Tert-butyl hydroperoxide (t-BHP) is an organic lipid hydroperoxide analog, which is commonly used as a pro-oxidant to evaluate mechanisms involving oxidative stress in cells and tissues [10]. In this study, we investigated whether t-BHP can lead to ERS. Furthermore, we investigated whether exendin-4 could protect β cells from t-BHP-induced apoptosis. Moreover, we explored the antiapoptotic molecular mechanisms of exendin-4, including an assessment of the ERS and JNK signaling pathways, in t-BHP-treated β cells.

2. Materials and Methods

2.1. Reagents

Exendin-4, t-BHP, Dulbecco’s modified Eagle’s medium (DMEM), Hanks' balanced salt solution (HBSS), and fetal bovine serum (FBS) were obtained from Gibco (Grand Island, NY, USA). Primary antibodies, including rabbit polyclonal antibodies to sheep P-IRE1α and IRE-1α, were purchased from Santa Cruz Biotechnology (Santa Cruz, CA, USA). Rabbit polyclonal antibodies to sheep NH2-terminal kinase (JNK), p-JNK, c-Jun, p-c-Jun, caspase-3 were purchased from Cell Signaling (Beverly, MA, USA). The JNK inhibitor, SP600125, was purchased from Invitrogen (Invitrogen, Carlsbad, CA). Hoechst 33342/PI, caspase-3 activity assay kits, and the Annexin V-FITC apoptosis kit were purchased from Sigma-Aldrich (St. Louis, MO, USA). The western blot chemiluminescent detection system (LumiGLO system) was purchased from KPL (Gaithersburg, MD, USA). All reagents were of analytical or cell culture grade purity.

2.2. Cell Culture

The pancreatic MIN6 β-cell line was a gift from the Institute of Endocrinology of Ruijin Hospital, which is affiliated with Shanghai 2nd Medical University (Shanghai, China). MIN6 cells were maintained in DMEM supplemented with 15% FBS, 100 units/mL penicillin, and 100 μg/mL streptomycin and were kept at 37°C in humidified air with 5% CO2. The cells were grown up to 75% confluence and passaged every 3 days.

2.3. Hoechst 33342/PI Staining

Cells were double-stained with Hoechst 33342 and propidium iodide (PI) to distinguish apoptotic cells from necrotic cells. Cells were treated with t-BHP (25 μM) with or without exendin-4 (100 nM) for the indicated time, washed with PBS (pH 7.4), and then stained with Hoechst 33342 (10 μg/mL) and PI (10 μg/mL) for 5 min at room temperature. One hundred cells were selected at three independent times and counted under a fluorescence microscope, and the rate of apoptosis was then calculated.

2.4. Annexin V/PI Assay

Annexin V-FITC binding and PI staining were performed according to the manufacturer’s protocol and then analyzed by flow cytometry (FACScan, Becton Dickinson). Apoptotic cells were defined as the population that were PI negative (indicating an intact plasma membrane) and Annexin V-FITC positive.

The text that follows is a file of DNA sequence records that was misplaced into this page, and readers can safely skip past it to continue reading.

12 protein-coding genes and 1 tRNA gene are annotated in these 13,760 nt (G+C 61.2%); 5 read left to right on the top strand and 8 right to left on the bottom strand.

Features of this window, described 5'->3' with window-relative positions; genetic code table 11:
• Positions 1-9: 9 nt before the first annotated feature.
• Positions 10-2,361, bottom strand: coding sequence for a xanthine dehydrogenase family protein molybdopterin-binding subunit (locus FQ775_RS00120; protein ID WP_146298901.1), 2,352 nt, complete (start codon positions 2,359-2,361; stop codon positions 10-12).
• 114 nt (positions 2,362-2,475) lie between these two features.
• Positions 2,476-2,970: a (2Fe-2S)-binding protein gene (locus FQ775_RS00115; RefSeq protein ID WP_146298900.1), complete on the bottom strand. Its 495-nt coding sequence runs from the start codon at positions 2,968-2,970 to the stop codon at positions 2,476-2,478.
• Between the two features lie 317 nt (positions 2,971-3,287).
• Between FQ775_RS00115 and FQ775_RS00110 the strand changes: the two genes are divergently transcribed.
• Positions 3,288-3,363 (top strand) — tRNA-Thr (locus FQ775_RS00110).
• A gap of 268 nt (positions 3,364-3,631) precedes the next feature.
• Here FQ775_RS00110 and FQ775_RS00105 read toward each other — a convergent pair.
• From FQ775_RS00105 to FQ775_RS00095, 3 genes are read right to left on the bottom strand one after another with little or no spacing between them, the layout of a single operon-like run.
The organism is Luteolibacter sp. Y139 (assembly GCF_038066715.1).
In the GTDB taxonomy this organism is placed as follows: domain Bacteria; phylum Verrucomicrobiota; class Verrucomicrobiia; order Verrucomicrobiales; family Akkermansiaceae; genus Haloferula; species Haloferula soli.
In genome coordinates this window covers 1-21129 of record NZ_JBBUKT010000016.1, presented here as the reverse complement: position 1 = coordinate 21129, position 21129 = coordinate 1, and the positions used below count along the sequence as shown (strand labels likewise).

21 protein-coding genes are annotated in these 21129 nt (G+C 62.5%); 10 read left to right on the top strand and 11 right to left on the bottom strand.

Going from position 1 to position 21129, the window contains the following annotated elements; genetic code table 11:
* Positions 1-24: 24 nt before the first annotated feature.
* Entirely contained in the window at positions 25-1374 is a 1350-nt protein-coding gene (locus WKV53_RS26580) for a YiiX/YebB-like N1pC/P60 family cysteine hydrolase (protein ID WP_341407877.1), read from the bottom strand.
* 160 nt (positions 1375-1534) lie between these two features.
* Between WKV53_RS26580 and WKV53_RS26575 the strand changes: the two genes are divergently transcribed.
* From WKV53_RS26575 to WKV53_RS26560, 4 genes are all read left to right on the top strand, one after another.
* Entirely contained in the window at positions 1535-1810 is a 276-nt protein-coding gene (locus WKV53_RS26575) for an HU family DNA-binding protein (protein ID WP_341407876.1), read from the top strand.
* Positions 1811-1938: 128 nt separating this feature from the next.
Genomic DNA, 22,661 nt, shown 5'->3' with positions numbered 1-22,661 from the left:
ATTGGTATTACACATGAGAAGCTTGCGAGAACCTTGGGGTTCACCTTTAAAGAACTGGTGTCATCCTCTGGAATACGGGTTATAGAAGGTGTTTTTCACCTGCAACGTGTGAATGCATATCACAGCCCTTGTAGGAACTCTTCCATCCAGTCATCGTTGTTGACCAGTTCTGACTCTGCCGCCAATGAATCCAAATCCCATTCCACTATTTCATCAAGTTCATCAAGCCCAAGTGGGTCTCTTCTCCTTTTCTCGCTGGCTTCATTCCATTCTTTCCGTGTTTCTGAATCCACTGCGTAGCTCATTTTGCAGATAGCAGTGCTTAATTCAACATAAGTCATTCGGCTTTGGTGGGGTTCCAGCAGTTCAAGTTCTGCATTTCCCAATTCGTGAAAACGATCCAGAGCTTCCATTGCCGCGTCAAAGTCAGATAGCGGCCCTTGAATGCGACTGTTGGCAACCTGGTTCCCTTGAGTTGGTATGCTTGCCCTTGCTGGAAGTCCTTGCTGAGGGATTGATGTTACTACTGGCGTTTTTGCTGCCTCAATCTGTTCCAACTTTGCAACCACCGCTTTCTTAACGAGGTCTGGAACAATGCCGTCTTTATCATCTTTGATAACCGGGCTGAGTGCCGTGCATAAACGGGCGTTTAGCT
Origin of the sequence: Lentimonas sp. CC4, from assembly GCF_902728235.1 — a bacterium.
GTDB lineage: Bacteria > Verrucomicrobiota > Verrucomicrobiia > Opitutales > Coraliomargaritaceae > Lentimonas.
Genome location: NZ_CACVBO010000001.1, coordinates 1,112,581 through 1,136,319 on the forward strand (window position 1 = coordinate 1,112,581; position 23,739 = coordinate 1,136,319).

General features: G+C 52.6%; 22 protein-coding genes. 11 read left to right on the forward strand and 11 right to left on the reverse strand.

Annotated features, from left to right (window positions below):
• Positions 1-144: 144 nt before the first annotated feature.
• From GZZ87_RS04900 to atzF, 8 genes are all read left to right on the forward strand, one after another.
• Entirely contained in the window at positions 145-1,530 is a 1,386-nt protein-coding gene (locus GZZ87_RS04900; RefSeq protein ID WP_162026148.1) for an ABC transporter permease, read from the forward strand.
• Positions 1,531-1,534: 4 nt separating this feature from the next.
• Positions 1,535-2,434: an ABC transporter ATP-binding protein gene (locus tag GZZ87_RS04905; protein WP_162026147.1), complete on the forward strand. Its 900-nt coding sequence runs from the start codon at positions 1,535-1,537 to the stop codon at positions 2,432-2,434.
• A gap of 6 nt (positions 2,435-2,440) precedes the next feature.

2.5. Caspase-3 Activity Assay

The caspase-3 assay was performed according to the manufacturer’s protocol. Briefly treated cells were washed once with ice-cold PBS and assayed for caspase-3 activity using a colorimetric assay. Cleavage of Ac-DEVD-pNA substrate by caspase-3 releases pNA, which was quantified spectrophotometrically at 405 nm using an ELISA reader. The change in optical density is directly proportional to caspase-3 activity.

2.6. Western Blot Analysis

The treated cells were rinsed with ice-cold PBS and then incubated with RIPA lysis buffer containing 50 mM Tris-HCl (pH 7.4), 150 mM NaCl, 1% Triton-X 100, 1 mM EDTA, 1 mM NaF, 1 mM Na3VO4, 0.1% SDS, 0.5% (w/v) sodium deoxycholate, 1 mM phenylmethanesulfonylfluoride (PMSF), 10 μg/mL aprotinin, 1 μg/mL leupeptin, and 1 μg/mL pepstatin for 20 min. The cell lysates were then centrifuged at 12,000× g for 10 min, and the protein concentrations were determined using the Bradford method. Total cell protein (50 μg) was separated by 8% or 12% sodium dodecyl sulfate-polyacrylamide gel electrophoresis (SDS-PAGE) and transferred to PVDF membranes. The membranes were incubated with the following appropriate primary antibodies: P-IRE1α (1 : 1,000), IRE-1α (1 : 1,000), JNK (1 : 1,000), p-JNK (1 : 1000), c-Jun (1 : 1,000), p-c-Jun (1 : 1,000), caspase-3 (1 : 1,000). Secondary horseradish peroxidase-conjugated antibody detection was performed with enhanced chemiluminescence reagents. Quantification of the band density was performed by densitometric analysis.

2.7. Statistical Analysis